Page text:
It was a varied night of music at ol’ Sweatshop. North Bay punk band Creative Adult was among the openers playing a heavy, rhythmic punk that was brittle and fun. Then came Tony Molina, another Bay-area guy I’d never heard of but who was nothing less than amazing playing pure power-pop influenced by ’70s icon bands like Thin Lizzy and Cheap Trick, but with more than a nod to J Mascis and Teenage Fanclub. Molina and a second guitarist weaved intricate harmonies that were Thin Lizzy taken to an extreme backed by a solid rhythm section on songs that rarely lasted more than two minutes. As badly as I wanted to get outside for some relief I couldn’t get myself to miss any of it. Utterly exhausting and exhilarating.
Yes, this will be in my top-10 (maybe top 5?) favorite shows of ’15, despite losing at least five pounds in water weight.
Gramps at Barley Street Tavern, July 11, 2015.
Between sets I slipped into the Barley Street for Rolling Rock and AC and to catch Gramps, the new-ish band fronted by Django Greenblatt-Seay of Love Drunk Studio fame. A solid four-piece, Gramps’ style of indie sounds influenced by the local scene, specifically acts like Little Brazil and Criteria, but every song has a twist, whether it’s a unique guitar solo or an unfamiliar time sequence. Django and Co. play with a no-shit attitude that says “come along for the ride if, if you want to.”
Another local act seen for the first time this weekend was Mint Wad Willy. Here’s a band I’ve never made an effort to see because of their name. Mint Wad Willy? Sounds like a cover band or a white-guy blues band. Well I wasn’t going to miss them Saturday morning because they played at The Indie 5K/10K run, which benefitted Benson/Ames, and I must say I dug what I heard. Their style wasn’t straight-up rock as much as mainstream garage a la The Black Keys, though something about their sound also reminded me of heavier Big Star or even Silkworm with some Creedance thrown in. That sounds like a mess, but I can’t put my finger on a key influence.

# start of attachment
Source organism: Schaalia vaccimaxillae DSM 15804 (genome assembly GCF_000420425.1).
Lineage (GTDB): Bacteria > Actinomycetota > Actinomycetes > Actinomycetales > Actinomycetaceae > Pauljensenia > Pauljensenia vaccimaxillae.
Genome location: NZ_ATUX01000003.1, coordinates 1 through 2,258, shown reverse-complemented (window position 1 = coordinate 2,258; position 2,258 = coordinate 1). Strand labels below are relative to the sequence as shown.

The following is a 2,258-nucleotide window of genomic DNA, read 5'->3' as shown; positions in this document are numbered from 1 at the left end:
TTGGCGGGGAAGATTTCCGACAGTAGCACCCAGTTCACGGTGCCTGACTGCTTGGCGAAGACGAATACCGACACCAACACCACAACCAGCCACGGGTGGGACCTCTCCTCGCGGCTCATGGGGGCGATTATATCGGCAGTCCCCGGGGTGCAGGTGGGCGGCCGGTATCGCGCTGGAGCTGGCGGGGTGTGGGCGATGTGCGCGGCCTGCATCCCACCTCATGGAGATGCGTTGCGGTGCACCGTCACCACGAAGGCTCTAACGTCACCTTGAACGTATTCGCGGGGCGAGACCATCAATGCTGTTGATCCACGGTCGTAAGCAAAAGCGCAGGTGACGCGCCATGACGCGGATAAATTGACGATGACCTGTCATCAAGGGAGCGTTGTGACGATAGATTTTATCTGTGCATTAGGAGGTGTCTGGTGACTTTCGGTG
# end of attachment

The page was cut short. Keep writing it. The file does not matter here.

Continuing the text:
By the way, the band’s name is an old-school reference to a Mary Jane cigarette (a mint-wad willy). And also BTW, I won my age bracket in the 5K (which isn’t so impressive when you realize I was the only one entered).
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Sun-less Trio is a new project that features Mike Saklar (No Blood Orphan, Ritual Device), Marc Phillips (Carsinogents) and Cricket Kirk (Paper Owls). They’re playing tonight at Pageturners Lounge with A Great Disturbance. 9 p.m. and FREE. Great way to start your week…
NPR had a solid feature this morning on New Music Fridays — the shift of release schedules for new albums from the traditional Tuesday to Friday. It began today. I think it’s probably a mistake, but what do I know? Record stores “owned” Tuesdays because there was nothing else going on that day. Fridays are crowded with film releases and the general hub-bub that surrounds the weekend…
But in this new streaming age, does the release date matter to anyone except brick-and-mortar stores?
Are we headed toward an age when music is released digitally whenever? Probably not, at least not while record labels continue to exist because they depend on that bulge of sales/stream traffic that comes with release dates, and market for it.
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Yesterday right after lunch the PR folks at Omaha Performing Arts announced that Conor Oberst will be the headliner for the first-ever Holland Stages Festival on Saturday, Oct. 17.
Sez the press release: “The free all-day performing arts event is a celebration of the 10th anniversary of the Holland Performing Arts Center. The festival will be held on five stages inside and outside the building at 1200 Douglas St., with family-friendly performances, followed by a variety of jazz, roots, world and blues artists until 5 p.m., and ending with the Holland Stages ‘After Dark,’ which will include Oberst’s performance at 8 p.m. and a House of Loom dance party afterward.”